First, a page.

Paul G. Richardson, MD:In terms of treatment options for these variety of different relapses, I think it’s very important to spend some time on them. If you have biochemical progression only, it’s very reasonable to try and make changes within the drug class, such as an IMiD switch as we’ve talked about from, say, lenalidomide to pomalidomide. You can increase the dose, although to be honest, my own experience with that has been somewhat limited in terms of benefit. I’m not sure that necessarily increasing the dose always is associated with benefit. And, in fact, there may be better approaches, such as adding another drug.
Similarly, of course, it’s very important to know the role of steroids. Adding steroids to IMiDs synergizes. Having said that, and particularly in an elderly frail patient, that may not be possible or feasible. The monoclonal antibodies have changed their considerations here to some extent. And, for example, use of elotuzumabwhich has been clearly shown, when combined with lenalidomide, to be highly active—is one very reasonable approach to always bear in mind in this setting.
But biochemical relapse is one thing. And we talked about that also with the younger case earlier, where we might use ixazomib or we might use bortezomib every 2 weeks. For the more aggressive relapses, one needs to think about more aggressive therapy. And, obviously, in a younger, fit patient, carfilzomib/pomalidomide is one excellent choice, as we’ve already discussed. In an older patient like this who’s 77, I would be careful about the use of a potent proteasome inhibitor, like carfilzomib, for the following reason. We have data from a variety of studies looking at carfilzomib-based therapy that suggest there may be some challenges with its use in older, frailer patients. In my own clinical experience, it’s been fatigue and also some of the vascular toxicities, such as hypertension, which one has to be careful about. Having said that, there may be settings in which carfilzomib is perfectly appropriate, particularly if a patient is challenged by significant neuropathy.
So, in this particular case of this patient, he has not had prior exposure to a proteasome inhibitor, so it’s a very rational choice to think about. And he’s not had prior exposure to bortezomib. So, the use of bortezomib in this case would be very rational, I think, for a variety of reasons. On the one hand he has renal dysfunction. On the other hand, he also has a significant bone disease. So, the use of a proteasome inhibitor is clearly appropriate, in addition to an IMiD.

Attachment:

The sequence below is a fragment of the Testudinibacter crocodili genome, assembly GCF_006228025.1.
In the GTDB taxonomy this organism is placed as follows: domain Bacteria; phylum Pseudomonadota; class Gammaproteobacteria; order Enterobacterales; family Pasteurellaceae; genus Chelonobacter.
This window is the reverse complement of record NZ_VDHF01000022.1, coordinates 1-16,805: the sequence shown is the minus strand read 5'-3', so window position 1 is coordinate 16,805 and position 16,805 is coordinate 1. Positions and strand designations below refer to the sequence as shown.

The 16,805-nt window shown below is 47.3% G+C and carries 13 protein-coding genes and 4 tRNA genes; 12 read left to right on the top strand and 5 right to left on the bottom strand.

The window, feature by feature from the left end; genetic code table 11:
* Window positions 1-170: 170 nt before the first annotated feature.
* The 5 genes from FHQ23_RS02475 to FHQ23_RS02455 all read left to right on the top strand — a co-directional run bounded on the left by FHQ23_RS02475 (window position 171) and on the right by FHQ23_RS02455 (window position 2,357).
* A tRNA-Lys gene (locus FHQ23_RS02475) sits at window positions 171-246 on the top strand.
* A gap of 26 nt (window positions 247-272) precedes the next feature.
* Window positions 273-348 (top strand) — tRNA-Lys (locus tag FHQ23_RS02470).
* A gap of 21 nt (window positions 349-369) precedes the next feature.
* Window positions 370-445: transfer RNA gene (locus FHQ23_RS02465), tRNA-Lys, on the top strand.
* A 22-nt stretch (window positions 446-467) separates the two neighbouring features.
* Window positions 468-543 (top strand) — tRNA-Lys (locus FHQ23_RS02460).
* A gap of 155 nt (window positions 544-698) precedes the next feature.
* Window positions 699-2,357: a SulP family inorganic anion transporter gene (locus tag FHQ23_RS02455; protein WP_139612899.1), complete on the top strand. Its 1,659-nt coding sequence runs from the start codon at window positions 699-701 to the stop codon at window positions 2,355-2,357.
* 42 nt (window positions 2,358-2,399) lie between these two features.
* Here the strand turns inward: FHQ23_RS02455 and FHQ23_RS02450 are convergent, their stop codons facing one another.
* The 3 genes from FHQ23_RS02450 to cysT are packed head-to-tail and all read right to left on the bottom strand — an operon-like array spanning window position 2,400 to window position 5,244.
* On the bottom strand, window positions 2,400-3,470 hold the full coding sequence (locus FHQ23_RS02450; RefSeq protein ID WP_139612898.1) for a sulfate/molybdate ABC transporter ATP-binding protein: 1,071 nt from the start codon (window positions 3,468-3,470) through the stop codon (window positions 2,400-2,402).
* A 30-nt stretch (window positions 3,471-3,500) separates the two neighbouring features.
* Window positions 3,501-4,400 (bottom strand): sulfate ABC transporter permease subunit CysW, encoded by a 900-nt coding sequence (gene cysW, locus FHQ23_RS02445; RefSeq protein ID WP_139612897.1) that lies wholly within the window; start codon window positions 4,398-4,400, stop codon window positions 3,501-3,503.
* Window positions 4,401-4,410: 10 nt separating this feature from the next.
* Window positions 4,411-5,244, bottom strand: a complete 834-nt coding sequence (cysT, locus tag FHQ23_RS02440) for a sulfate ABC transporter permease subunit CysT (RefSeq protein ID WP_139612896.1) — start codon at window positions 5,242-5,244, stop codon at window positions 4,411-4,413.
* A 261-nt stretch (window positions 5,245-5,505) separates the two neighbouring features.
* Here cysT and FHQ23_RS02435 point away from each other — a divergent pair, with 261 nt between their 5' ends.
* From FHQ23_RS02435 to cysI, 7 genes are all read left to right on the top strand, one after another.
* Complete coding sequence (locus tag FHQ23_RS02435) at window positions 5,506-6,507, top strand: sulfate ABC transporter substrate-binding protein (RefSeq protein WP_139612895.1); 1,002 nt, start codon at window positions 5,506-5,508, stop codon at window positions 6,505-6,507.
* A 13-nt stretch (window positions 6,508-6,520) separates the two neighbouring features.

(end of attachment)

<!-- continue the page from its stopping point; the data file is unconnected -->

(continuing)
And as we discussed, the question would then be: what would be the best choice? As I’ve mentioned, he’s not had prior bortezomib, so this would be reasonable. Ixazomib would be another excellent choice. Carfilzomib would also be very appropriate if he had a very aggressive progression. But as I mentioned, we have to be somewhat careful because in the elderly, carfilzomib can be quite challenging for a variety of reasons: fatigue, vascular toxicities, and so forth. But having said that, it’s still a very reasonable class of drug, or a particular drug, to think about combining with pomalidomide.
The rationale for maintaining an IMiD beyond progression is based upon the fact that there are certain backbone drugs that are very critical to our management. And so I think that in this context, for example, the use of pomalidomide-based therapy after lenalidomide failure is well established from our prospective trials in which lenalidomide failure was associated with clinical benefit from pomalidomide use.
These studies show that in relapsed refractory disease after prior exposure to bortezomib, and being refractory to lenalidomide, we were able to salvage patients consistently at a rate of about a third. That obviously means that we had to do more for the two-thirds in whom benefit wasn’t seen, and there we have very strong combinatorial strategies, as I’ve already discussed. But I think the important message is that even when lenalidomide fails, pomalidomide will salvage. Now, why we, in our own practice, are very enthusiastic about the use of the IMiD-based platform is because they constitute a backbone agent. They have immunomodulatory properties as a driving force, but they also have other properties that make them very attractive as myeloma therapy. And what’s particularly important is that synergy with other classes, be it a proteasome inhibitor, be it an antibody. And, indeed, for that matter also, a histone deacetylase inhibitor would be considered. These drugs partner very well with the IMiDs and are highly synergistic.
When we think about the first step in this patient with biochemical progression, which was the increasing dose of lenalidomide, I think it’s an area where there are studies that have suggested that this can be helpful. But my own practice is to do that with some degree of caution. I think that lenalidomide at 15 mg in an older patient is an adequate dose. When you go higher in a patient like this, and he’s 77, and especially as he has some evidence of renal dysfunction, I would be a little careful. Remember, lenalidomide is cleared by the kidney, and some of the side effect profile may change when you increase the dose, particularly in this older, frailer patient. Having said that, there is evidence that you can increase [the] dose from 10 to 15, up to 25, and add a steroid and see the restoration of response. And arguably, in selected patients who are tolerating their lenalidomide very well, that’s a reasonable thing to try. My own personal practice is if I do that and I see any evidence that there’s either an increase in toxicity and/or not the kind of activity I want to see, I’ll be very quick to move on to a next-generation IMiD and also bring in another class of drug to restore response.
Case Scenario 2: